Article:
TA Day: Graduate Student Conference on Teaching


TA Day has welcomed new graduate students to Western for over 30 years, introducing graduate students to teaching at Western and helping prepare them for their roles as teaching assistants. In addition to 3 hours of conference, a number of TA Fundamentals eLearning modules will be available to all registrants:

  • Inclusive Pedagogy: What TAs Need to Know
  • Making the Most of Your Office Hours
  • Mental Health 101: Supporting Student Wellness
  • Preparing to Grade
  • Teaching Your Students to Write Better
  • 10 Techniques to Explain Difficult Concepts in Science
  • Time Management for TAs

This year's conference will be hosted online in an OWL site, which will contain Zoom links for synchronous sessions, TA resources, and TA Fundamentals eLearning asynchronous modules.

Please note: This is an optional professional development event that does not count towards the Western Certificate in University Teaching and Learning.

TA Day Schedule: Wednesday September 6th, 2023 9:00am-12:00pm

Welcoming Remarks - 9:00am to 9:10am

Dr. Lisa Aikman, Acting Associate Director, TA Programs, CTL

Keynote Presentation - 9:10am to 10:00am

Collaboration is Key: Lessons from Indigenizing Climate Change Education

Sara Mai Chitty, Office of Indigenous Initiatives
Dr. Beth Hundey, Department of Geography and Environment
Serena Mendizábal, Community-Based Researcher and Community Organizer
Dr. Katrina Moser, Department of Geography and Environment

Keynote Description

A note from our keynote speakers: This team co-created Connecting for Climate Change Action (C4CCA), an award-winning, blended course that braids together Eurowestern and Indigenous sciences to provide learners with knowledge about climate change and empower them in their roles and responsibilities in climate change justice and action. In this keynote, four course co-creators reflect on their learning and the importance of collaboration in the process of creating the course over two years. We see our collaboration as a step in decolonizing curriculum and course development processes and an opportunity to re-envision the purpose of higher education. Panelists will address key questions including: 1) What philosophies underly your course and how are these philosophies connected to course development; 2) What did you learn about the role of collaboration in teaching and learning?, and 3) How has been being involved in the course changed how you envision the future of higher education?

About our Speakers

Sara Mai Chitty
Sara Mai Chitty is a storyteller and educator, Michi Sagig Anishinaabekwe, and a member of Alderville First Nation. Sara Mai is a Curriculum and Pedagogy Advisor at the Office of Indigenous Initiatives, and a subject matter and pedagogical expert for Connecting for Climate Change Action.

Beth Hundey
Dr. Beth Hundey is a settler to Southwestern Ontario and ally, and a Curriculum Specialist and an Assistant Professor in Geography & Environment. Beth’s has expertise as an environmental change researcher and specialist in online education. Beth is committed to bringing together diverse voices for climate justice and action.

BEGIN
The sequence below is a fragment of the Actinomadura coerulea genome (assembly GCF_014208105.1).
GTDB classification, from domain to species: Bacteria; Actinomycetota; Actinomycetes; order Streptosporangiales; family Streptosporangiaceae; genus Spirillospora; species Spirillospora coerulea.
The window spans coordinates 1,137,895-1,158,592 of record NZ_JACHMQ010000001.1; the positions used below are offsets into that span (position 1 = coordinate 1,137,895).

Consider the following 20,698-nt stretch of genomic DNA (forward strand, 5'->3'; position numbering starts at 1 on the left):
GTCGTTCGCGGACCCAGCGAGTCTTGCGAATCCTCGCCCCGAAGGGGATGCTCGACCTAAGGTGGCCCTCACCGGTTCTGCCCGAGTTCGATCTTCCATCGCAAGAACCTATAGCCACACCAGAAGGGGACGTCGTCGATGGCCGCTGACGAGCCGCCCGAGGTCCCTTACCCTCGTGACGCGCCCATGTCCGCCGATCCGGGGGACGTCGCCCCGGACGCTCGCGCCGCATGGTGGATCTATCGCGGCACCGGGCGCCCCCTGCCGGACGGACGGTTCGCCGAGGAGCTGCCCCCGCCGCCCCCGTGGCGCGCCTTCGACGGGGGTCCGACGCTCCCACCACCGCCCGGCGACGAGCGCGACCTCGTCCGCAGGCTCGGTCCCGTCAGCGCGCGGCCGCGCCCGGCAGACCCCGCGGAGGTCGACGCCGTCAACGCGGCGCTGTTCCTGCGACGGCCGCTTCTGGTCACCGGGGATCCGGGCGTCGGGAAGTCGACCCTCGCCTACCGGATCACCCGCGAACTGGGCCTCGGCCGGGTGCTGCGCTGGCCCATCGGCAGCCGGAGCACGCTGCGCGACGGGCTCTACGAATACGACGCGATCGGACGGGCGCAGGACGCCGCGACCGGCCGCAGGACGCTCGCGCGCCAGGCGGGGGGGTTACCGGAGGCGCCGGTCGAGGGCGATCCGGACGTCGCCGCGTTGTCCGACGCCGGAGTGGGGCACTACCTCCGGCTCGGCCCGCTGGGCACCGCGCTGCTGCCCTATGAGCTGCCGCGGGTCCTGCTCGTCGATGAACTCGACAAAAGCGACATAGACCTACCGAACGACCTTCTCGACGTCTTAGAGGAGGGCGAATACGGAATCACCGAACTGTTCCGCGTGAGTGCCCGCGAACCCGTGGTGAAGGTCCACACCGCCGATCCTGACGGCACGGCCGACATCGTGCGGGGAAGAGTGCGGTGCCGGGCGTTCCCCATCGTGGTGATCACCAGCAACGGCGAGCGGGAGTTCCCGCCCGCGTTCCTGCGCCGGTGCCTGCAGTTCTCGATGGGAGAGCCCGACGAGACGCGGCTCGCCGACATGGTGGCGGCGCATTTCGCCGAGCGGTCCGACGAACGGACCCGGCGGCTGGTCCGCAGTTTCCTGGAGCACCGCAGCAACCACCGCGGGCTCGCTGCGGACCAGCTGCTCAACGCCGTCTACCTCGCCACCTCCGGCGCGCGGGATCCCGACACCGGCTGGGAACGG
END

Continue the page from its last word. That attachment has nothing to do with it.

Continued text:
Serena Mendizabal
Serena is a Cayuga Panamanian Wolf clan woman from the Six Nations of the Grand River Territory with a Masters of Geography and Environment at Western University. Serena is a community-based researcher and community organizer driven by Indigenous governance and just clean energy futures

Katrina Moser
Dr. Katrina Moser is a settler to Turtle Island and an ally. She is a professor in Geography & Environment whose research focuses on climate and environmental change. She is privileged and excited to be part of an amazing team of educators developing a course that draws on Western & Indigenous sciences to provide a framework to address climate change.

Break - 10:00 am to 10:10 am

Concurrent Sessions A - 10:10am to 11:00am

A-1: Preparing for Your First Lab

What should I be doing before my first lab? How will I know what to say to my students? What is my job, anyway? This introductory session will prepare new TAs to facilitate their first lab sessions.

A-2: Preparing for Your First Tutorial

Should I be prepping material for my first tutorial? What is the difference between tutorial and lecture? How will I get students to participate? This introductory session will prepare new TAs to facilitate their first tutorials.

Break - 11:00 am to 11:10 am

Plenary Session & Closing Remarks - 11:10am to 12:00pm

Making Active Learning Accessible

The previous session introduced the concept of "active learning", whether that learning takes place in a lab or in a tutorial. By exploring some popular active learning strategies in depth, this session will explore ways to ensure all of our students are able to contribute to, and benefit from, that learning. We all have a role to play in making Western and accessible campus where all kinds of students can thrive!

Conference Information

Upcoming Conference

No upcoming conference is scheduled at present.


Registration Instructions

Note: Registration closes Wednesday September 6th, 2023 at 8:30am

  1. Login to Western Connect using your Western username and password.
  2. Go to the Event Calendars section and select the Centre for Teaching and Learning calendar.
  3. Search for and select the event you wish to register in. Details and a description of the program will appear.